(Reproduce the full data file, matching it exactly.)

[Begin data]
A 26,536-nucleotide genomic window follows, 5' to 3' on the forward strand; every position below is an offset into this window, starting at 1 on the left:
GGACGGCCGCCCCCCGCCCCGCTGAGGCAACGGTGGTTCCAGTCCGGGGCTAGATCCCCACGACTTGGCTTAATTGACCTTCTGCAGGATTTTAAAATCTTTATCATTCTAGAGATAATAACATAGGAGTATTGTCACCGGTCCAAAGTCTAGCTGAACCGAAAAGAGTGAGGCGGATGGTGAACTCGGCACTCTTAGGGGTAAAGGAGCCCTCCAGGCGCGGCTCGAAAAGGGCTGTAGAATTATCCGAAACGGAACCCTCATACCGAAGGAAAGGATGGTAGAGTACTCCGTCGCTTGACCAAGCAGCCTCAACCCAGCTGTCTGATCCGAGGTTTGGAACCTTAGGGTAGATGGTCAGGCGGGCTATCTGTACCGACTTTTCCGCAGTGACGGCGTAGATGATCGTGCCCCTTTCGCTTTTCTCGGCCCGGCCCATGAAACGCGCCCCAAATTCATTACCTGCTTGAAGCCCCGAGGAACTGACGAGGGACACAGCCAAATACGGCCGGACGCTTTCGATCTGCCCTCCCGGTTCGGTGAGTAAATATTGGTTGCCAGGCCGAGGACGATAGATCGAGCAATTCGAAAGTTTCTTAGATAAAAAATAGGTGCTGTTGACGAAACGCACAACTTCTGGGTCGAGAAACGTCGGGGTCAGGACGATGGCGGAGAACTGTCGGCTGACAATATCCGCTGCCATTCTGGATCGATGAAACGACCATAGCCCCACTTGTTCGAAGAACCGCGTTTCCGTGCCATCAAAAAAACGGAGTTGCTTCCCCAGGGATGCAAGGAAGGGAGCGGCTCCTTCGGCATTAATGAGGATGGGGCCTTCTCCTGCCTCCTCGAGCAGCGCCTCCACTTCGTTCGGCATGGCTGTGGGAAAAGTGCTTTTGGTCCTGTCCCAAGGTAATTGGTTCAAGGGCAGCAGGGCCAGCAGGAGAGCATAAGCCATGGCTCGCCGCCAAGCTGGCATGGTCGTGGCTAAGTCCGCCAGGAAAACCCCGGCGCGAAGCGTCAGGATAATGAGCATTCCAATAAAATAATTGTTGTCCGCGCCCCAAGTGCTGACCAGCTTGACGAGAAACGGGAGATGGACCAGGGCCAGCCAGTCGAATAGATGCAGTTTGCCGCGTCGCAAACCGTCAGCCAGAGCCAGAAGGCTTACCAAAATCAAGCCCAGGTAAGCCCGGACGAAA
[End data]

A 26,536-nucleotide genomic window follows, 5' to 3' on the forward strand; every position below is an offset into this window, starting at 1 on the left:
GGACGGCCGCCCCCCGCCCCGCTGAGGCAACGGTGGTTCCAGTCCGGGGCTAGATCCCCACGACTTGGCTTAATTGACCTTCTGCAGGATTTTAAAATCTTTATCATTCTAGAGATAATAACATAGGAGTATTGTCACCGGTCCAAAGTCTAGCTGAACCGAAAAGAGTGAGGCGGATGGTGAACTCGGCACTCTTAGGGGTAAAGGAGCCCTCCAGGCGCGGCTCGAAAAGGGCTGTAGAATTATCCGAAACGGAACCCTCATACCGAAGGAAAGGATGGTAGAGTACTCCGTCGCTTGACCAAGCAGCCTCAACCCAGCTGTCTGATCCGAGGTTTGGAACCTTAGGGTAGATGGTCAGGCGGGCTATCTGTACCGACTTTTCCGCAGTGACGGCGTAGATGATCGTGCCCCTTTCGCTTTTCTCGGCCCGGCCCATGAAACGCGCCCCAAATTCATTACCTGCTTGAAGCCCCGAGGAACTGACGAGGGACACAGCCAAATACGGCCGGACGCTTTCGATCTGCCCTCCCGGTTCGGTGAGTAAATATTGGTTGCCAGGCCGAGGACGATAGATCGAGCAATTCGAAAGTTTCTTAGATAAAAAATAGGTGCTGTTGACGAAACGCACAACTTCTGGGTCGAGAAACGTCGGGGTCAGGACGATGGCGGAGAACTGTCGGCTGACAATATCCGCTGCCATTCTGGATCGATGAAACGACCATAGCCCCACTTGTTCGAAGAACCGCGTTTCCGTGCCATCAAAAAAACGGAGTTGCTTCCCCAGGGATGCAAGGAAGGGAGCGGCTCCTTCGGCATTAATGAGGATGGGGCCTTCTCCTGCCTCCTCGAGCAGCGCCTCCACTTCGTTCGGCATGGCTGTGGGAAAAGTGCTTTTGGTCCTGTCCCAAGGTAATTGGTTCAAGGGCAGCAGGGCCAGCAGGAGAGCATAAGCCATGGCTCGCCGCCAAGCTGGCATGGTCGTGGCTAAGTCCGCCAGGAAAACCCCGGCGCGAAGCGTCAGGATAATGAGCATTCCAATAAAATAATTGTTGTCCGCGCCCCAAGTGCTGACCAGCTTGACGAGAAACGGGAGATGGACCAGGGCCAGCCAGTCGAATAGATGCAGTTTGCCGCGTCGCAAACCGTCAGCCAGAGCCAGAAGGCTTACCAAAATCAAGCCCAGGTAAGCCCGGACGAAA